CHICAGO — Organizers of the move to recall Wisconsin Gov. Scott Walker filed more than one million signatures by the Tuesday deadline in their effort to force a special election for the first-term Republican governor.

Under state law, the organizers needed to gather at least 540,208 signatures — equal to 25% of all votes cast in the 2010 governor’s race — to force a recall. The state Government Accountability Board will review the petitions and if a sufficient number are validated it would set a recall election date for Walker. Organizers also filed petitions to trigger recall elections for Lieut. Gov. Rebecca Kleefisch and four Republican senators.

The organizers, led by organized labor and Democrats, launched the petition drive last November. Walker drew the ire of unions and Democrats last year by forcing through legislation that curtailed most local and state union collective bargaining rights. Senate Democrats left the state in an effort to stall a vote, but it eventually was approved by Republican members who control the Legislature.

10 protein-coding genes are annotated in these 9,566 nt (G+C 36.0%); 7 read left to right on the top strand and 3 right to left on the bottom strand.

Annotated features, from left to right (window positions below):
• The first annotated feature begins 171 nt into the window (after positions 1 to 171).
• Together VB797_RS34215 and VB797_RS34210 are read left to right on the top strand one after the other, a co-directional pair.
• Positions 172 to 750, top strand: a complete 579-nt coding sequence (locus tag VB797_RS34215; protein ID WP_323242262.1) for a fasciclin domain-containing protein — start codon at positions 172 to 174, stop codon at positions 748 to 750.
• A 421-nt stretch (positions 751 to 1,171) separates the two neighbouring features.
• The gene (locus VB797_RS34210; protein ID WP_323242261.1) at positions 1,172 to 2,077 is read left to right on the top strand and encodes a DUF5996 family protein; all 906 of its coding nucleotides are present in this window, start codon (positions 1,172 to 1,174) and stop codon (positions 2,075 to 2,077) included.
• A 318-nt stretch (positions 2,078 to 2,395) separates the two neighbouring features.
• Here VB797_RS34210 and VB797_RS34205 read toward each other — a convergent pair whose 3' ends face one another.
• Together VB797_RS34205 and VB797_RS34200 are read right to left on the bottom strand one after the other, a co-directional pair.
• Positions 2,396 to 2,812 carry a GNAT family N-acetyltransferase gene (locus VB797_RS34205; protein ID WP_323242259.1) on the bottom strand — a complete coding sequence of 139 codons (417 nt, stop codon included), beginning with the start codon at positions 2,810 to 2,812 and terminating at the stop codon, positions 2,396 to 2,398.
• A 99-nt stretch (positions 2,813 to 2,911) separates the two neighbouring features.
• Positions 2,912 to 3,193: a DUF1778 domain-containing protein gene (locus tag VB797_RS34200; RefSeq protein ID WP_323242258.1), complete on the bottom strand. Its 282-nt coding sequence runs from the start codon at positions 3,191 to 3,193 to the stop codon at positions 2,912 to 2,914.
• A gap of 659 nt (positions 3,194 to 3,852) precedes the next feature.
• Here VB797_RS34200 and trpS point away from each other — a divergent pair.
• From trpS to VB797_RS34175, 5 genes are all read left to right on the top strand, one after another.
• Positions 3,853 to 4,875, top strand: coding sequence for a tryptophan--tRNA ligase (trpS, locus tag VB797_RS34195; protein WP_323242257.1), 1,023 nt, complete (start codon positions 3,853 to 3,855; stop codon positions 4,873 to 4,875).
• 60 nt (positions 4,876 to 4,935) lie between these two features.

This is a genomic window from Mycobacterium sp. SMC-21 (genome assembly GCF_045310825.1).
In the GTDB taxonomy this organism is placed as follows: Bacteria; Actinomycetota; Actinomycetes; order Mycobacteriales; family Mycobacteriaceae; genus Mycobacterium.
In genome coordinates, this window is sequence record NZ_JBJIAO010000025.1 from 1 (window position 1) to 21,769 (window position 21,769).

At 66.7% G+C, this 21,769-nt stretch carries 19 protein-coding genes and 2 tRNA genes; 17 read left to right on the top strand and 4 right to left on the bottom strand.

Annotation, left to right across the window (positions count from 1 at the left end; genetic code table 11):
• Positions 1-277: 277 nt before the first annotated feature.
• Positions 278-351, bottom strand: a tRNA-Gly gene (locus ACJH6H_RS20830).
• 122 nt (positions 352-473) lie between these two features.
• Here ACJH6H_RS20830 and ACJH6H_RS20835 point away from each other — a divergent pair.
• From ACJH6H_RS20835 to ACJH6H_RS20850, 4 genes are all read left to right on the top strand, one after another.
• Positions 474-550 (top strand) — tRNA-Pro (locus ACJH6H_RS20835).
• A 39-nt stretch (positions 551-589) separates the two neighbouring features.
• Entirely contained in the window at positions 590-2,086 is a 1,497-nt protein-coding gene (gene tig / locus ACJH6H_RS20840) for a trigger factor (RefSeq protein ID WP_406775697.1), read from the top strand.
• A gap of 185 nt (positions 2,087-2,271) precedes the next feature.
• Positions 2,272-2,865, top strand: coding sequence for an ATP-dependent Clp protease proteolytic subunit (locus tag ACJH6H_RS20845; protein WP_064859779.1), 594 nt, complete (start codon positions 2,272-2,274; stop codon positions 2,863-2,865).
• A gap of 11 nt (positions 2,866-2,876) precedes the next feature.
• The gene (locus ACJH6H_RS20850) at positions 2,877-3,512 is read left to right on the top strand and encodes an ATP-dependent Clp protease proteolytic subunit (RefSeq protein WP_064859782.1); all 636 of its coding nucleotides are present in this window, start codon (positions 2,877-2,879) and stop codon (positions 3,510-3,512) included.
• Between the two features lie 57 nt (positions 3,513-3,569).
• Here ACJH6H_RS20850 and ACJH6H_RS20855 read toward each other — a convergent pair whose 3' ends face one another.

If successful, the effort would mark the first recall of a Wisconsin governor. Only two other governors nationally have been successfully forced from office: the 2003 recall of California Gov. Gray Davis and the 1921 recall of North Dakota Gov. Lynn Frazier.

No Democrat has formally declared a run should the petition drive succeed, but several are eyeing a bid, including Milwaukee Mayor Tom Barrett, who lost to Walker in the 2010 governor’s race. Election officials estimate that a recall election would cost $9 million.

Walker has said in recent comments that his supporters would challenge questionable signatures but that he expects a late spring or summer election and he is ready to face it. He blamed the recall effort on public unions angry over his efforts to rein in government spending.

Credit rating agencies said Walker’s move to sharply reduce the state’s reliance on one-shots in the $66 billion two year budget approved last year helped improve the state’s fiscal condition. Walker’s budget relied mostly on cuts to eliminate a $3 billion deficit.

The shift towards a more solid financial footing came at the expense of local governments, school districts and public employees, who face higher pension contributions and health care premiums. Fitch Ratings and Standard & Poor’s rate the state’s $6.2 billion of GOs AA and Moody’s Investors Service rates them Aa2.

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